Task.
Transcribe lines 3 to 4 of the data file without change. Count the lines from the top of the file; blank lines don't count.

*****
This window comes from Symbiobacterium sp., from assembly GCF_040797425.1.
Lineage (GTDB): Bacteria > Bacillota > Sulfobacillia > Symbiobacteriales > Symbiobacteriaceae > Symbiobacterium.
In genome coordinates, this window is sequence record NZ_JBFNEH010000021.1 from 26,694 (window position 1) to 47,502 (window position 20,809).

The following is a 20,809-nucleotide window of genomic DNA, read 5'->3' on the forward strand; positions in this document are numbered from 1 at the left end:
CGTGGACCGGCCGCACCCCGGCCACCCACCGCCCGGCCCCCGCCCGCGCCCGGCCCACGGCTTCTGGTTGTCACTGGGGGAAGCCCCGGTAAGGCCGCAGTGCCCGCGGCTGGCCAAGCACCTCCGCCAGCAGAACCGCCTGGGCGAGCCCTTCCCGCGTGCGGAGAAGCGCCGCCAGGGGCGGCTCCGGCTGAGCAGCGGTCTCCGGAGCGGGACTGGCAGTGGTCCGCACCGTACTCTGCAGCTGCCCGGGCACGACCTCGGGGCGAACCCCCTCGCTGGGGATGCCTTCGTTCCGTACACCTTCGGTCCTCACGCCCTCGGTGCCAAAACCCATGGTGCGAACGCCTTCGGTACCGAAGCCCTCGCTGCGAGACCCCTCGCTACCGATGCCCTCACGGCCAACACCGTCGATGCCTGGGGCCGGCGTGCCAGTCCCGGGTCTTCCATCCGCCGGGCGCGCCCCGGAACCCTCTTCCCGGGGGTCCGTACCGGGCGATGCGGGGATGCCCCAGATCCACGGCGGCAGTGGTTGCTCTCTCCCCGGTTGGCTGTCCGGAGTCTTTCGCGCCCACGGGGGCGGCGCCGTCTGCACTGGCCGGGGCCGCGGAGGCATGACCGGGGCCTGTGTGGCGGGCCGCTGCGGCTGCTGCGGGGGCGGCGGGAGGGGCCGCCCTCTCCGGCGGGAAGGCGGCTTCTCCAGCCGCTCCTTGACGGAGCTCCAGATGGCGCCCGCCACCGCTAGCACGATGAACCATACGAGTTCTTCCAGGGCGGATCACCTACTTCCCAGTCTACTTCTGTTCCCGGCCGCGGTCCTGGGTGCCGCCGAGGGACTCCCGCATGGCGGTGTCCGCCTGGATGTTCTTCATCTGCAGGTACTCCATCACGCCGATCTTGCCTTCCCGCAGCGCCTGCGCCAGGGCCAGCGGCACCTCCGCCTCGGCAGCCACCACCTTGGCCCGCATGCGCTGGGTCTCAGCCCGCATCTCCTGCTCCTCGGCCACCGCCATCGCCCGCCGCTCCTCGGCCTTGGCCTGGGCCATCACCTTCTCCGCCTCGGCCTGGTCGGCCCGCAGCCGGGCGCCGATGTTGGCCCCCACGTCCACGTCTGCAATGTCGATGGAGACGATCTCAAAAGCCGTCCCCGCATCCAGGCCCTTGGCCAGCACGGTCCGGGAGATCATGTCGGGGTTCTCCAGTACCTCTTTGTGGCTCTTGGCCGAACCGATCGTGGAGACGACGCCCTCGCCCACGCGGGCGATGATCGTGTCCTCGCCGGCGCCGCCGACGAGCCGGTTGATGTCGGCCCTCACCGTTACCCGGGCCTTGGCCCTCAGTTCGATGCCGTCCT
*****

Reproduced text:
In genome coordinates, this window is sequence record NZ_JBFNEH010000021.1 from 26,694 (window position 1) to 47,502 (window position 20,809).

The following is a 20,809-nucleotide window of genomic DNA, read 5'->3' on the forward strand; positions in this document are numbered from 1 at the left end: